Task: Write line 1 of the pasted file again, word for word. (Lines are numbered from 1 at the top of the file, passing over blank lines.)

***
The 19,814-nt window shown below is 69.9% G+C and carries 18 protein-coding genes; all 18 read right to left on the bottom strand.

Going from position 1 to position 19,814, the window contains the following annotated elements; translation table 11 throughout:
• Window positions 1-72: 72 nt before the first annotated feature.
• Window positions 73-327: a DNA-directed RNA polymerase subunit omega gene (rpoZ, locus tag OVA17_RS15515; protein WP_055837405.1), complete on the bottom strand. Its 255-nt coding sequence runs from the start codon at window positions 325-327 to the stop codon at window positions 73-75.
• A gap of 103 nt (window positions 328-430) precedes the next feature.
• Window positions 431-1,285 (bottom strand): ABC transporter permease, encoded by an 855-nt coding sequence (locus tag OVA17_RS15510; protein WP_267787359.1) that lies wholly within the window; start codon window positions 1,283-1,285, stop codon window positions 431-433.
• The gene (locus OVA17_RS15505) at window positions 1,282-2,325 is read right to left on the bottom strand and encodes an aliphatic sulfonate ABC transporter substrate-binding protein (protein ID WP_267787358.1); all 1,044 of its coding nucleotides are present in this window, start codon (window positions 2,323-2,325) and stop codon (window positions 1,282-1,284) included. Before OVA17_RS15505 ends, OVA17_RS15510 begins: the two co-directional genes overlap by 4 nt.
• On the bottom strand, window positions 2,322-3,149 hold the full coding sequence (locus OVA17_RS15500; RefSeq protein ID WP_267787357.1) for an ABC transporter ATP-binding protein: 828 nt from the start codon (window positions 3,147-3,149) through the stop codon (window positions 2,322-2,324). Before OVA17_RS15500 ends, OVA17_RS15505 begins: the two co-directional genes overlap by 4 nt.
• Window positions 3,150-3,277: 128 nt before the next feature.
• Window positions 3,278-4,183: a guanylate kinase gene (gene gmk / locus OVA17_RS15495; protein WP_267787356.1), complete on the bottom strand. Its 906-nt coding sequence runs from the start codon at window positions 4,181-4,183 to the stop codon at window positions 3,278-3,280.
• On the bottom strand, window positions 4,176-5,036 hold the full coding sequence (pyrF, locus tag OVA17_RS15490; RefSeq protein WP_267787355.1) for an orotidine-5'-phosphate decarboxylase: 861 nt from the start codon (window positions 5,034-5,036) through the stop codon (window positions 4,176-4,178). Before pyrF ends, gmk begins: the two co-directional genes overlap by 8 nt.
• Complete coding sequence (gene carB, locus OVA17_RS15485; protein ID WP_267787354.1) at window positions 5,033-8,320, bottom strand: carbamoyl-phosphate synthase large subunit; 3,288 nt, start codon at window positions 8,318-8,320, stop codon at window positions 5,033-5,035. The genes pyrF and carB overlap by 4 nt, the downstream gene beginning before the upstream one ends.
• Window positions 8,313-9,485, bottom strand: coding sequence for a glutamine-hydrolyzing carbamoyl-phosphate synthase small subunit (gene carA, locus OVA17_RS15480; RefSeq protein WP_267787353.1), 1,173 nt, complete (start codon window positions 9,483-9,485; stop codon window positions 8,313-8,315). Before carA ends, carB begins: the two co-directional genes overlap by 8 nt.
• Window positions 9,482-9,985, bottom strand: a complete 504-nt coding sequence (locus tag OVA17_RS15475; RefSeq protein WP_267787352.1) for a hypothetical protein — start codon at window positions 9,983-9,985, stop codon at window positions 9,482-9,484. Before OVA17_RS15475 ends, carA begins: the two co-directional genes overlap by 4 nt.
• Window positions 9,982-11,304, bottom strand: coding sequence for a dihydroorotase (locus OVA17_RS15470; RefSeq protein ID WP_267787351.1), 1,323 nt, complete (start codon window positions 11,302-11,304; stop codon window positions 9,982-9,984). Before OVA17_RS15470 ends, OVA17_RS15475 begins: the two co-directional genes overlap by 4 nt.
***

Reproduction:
The 19,814-nt window shown below is 69.9% G+C and carries 18 protein-coding genes; all 18 read right to left on the bottom strand.